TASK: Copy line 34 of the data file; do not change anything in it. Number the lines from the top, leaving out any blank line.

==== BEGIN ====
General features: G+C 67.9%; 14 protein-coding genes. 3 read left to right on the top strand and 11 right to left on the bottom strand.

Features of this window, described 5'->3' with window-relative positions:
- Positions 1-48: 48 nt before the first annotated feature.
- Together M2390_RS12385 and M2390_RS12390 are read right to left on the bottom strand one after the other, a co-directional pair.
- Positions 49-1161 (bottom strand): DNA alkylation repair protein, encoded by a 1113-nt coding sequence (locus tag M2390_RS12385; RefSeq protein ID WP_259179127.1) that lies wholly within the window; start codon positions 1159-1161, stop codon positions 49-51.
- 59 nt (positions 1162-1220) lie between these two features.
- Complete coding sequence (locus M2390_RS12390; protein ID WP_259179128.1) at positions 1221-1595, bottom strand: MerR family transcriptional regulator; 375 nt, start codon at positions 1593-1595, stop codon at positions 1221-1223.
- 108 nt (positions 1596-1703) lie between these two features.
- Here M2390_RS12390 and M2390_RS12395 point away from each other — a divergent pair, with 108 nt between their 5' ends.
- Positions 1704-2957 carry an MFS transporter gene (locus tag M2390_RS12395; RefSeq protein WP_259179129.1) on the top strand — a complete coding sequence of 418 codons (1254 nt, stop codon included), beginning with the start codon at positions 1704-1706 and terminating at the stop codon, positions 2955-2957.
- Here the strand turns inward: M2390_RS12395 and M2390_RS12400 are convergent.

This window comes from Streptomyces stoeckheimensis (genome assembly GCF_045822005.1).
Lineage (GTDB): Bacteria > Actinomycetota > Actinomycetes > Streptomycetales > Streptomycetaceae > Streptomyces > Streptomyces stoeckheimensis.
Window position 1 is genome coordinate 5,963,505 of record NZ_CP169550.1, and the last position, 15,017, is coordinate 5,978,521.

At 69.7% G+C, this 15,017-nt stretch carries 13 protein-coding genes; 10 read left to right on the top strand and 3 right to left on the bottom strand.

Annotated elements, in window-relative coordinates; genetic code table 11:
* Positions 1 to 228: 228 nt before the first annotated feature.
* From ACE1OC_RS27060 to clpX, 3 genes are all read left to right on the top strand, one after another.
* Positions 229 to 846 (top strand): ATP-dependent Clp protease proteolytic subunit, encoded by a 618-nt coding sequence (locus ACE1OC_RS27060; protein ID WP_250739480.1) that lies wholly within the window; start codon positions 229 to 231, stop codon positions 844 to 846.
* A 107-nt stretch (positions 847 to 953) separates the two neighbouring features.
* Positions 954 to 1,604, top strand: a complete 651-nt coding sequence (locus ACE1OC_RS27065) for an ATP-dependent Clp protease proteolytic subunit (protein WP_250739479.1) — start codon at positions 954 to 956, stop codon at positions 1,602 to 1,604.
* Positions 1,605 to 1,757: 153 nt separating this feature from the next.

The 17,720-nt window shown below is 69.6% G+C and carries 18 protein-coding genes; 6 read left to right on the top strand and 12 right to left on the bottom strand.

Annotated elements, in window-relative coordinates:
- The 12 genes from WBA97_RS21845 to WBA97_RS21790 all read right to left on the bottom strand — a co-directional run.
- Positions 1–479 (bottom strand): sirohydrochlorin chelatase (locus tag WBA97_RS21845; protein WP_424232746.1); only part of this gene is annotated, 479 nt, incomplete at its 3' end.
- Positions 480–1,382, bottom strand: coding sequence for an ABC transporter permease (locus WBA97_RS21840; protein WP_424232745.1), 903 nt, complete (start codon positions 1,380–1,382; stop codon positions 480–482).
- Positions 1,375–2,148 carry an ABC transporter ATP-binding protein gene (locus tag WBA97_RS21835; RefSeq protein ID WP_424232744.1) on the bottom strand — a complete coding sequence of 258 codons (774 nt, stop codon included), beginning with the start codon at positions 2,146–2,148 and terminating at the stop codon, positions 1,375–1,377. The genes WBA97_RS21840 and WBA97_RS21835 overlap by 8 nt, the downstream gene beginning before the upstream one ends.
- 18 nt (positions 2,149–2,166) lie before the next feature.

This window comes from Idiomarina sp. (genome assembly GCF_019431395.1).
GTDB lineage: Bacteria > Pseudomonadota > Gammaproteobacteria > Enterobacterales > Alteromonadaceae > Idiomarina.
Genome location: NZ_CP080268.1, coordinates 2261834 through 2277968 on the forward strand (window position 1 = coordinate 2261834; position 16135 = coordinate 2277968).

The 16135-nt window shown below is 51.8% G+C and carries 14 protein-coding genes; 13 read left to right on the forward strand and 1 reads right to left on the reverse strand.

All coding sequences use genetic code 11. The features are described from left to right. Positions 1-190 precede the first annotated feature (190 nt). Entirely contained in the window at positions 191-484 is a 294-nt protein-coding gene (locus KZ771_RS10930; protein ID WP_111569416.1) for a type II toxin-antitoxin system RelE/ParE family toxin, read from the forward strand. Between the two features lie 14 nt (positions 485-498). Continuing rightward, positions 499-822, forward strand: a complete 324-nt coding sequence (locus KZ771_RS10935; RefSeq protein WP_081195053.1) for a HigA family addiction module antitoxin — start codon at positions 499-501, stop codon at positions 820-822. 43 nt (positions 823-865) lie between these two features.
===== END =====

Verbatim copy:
All coding sequences use genetic code 11. The features are described from left to right. Positions 1-190 precede the first annotated feature (190 nt). Entirely contained in the window at positions 191-484 is a 294-nt protein-coding gene (locus KZ771_RS10930; protein ID WP_111569416.1) for a type II toxin-antitoxin system RelE/ParE family toxin, read from the forward strand. Between the two features lie 14 nt (positions 485-498). Continuing rightward, positions 499-822, forward strand: a complete 324-nt coding sequence (locus KZ771_RS10935; RefSeq protein WP_081195053.1) for a HigA family addiction module antitoxin — start codon at positions 499-501, stop codon at positions 820-822. 43 nt (positions 823-865) lie between these two features.